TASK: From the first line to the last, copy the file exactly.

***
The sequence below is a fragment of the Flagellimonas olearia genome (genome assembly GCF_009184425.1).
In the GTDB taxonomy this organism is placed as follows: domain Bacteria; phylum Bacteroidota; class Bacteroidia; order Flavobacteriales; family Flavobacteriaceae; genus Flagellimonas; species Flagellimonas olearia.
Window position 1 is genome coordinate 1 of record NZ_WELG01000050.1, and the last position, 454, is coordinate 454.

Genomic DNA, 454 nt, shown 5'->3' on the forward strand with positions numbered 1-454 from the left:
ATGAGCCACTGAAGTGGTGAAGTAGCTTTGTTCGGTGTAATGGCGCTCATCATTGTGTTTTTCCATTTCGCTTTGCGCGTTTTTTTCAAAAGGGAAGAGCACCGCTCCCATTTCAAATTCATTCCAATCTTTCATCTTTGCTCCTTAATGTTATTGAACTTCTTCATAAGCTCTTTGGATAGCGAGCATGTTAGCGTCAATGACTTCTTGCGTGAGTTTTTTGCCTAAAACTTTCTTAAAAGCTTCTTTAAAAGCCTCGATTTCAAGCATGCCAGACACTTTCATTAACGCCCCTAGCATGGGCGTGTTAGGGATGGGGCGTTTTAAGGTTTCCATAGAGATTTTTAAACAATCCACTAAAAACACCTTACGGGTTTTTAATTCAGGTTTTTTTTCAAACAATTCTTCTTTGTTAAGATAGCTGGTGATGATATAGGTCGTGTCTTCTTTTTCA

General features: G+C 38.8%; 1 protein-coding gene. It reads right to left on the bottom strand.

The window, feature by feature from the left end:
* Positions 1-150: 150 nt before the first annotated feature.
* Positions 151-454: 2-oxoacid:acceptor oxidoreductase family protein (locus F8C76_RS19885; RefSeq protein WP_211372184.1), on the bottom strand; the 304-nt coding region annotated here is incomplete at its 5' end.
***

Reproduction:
The sequence below is a fragment of the Flagellimonas olearia genome (genome assembly GCF_009184425.1).
In the GTDB taxonomy this organism is placed as follows: domain Bacteria; phylum Bacteroidota; class Bacteroidia; order Flavobacteriales; family Flavobacteriaceae; genus Flagellimonas; species Flagellimonas olearia.
Window position 1 is genome coordinate 1 of record NZ_WELG01000050.1, and the last position, 454, is coordinate 454.

Genomic DNA, 454 nt, shown 5'->3' on the forward strand with positions numbered 1-454 from the left:
ATGAGCCACTGAAGTGGTGAAGTAGCTTTGTTCGGTGTAATGGCGCTCATCATTGTGTTTTTCCATTTCGCTTTGCGCGTTTTTTTCAAAAGGGAAGAGCACCGCTCCCATTTCAAATTCATTCCAATCTTTCATCTTTGCTCCTTAATGTTATTGAACTTCTTCATAAGCTCTTTGGATAGCGAGCATGTTAGCGTCAATGACTTCTTGCGTGAGTTTTTTGCCTAAAACTTTCTTAAAAGCTTCTTTAAAAGCCTCGATTTCAAGCATGCCAGACACTTTCATTAACGCCCCTAGCATGGGCGTGTTAGGGATGGGGCGTTTTAAGGTTTCCATAGAGATTTTTAAACAATCCACTAAAAACACCTTACGGGTTTTTAATTCAGGTTTTTTTTCAAACAATTCTTCTTTGTTAAGATAGCTGGTGATGATATAGGTCGTGTCTTCTTTTTCA

General features: G+C 38.8%; 1 protein-coding gene. It reads right to left on the bottom strand.

The window, feature by feature from the left end:
* Positions 1-150: 150 nt before the first annotated feature.
* Positions 151-454: 2-oxoacid:acceptor oxidoreductase family protein (locus F8C76_RS19885; RefSeq protein WP_211372184.1), on the bottom strand; the 304-nt coding region annotated here is incomplete at its 5' end.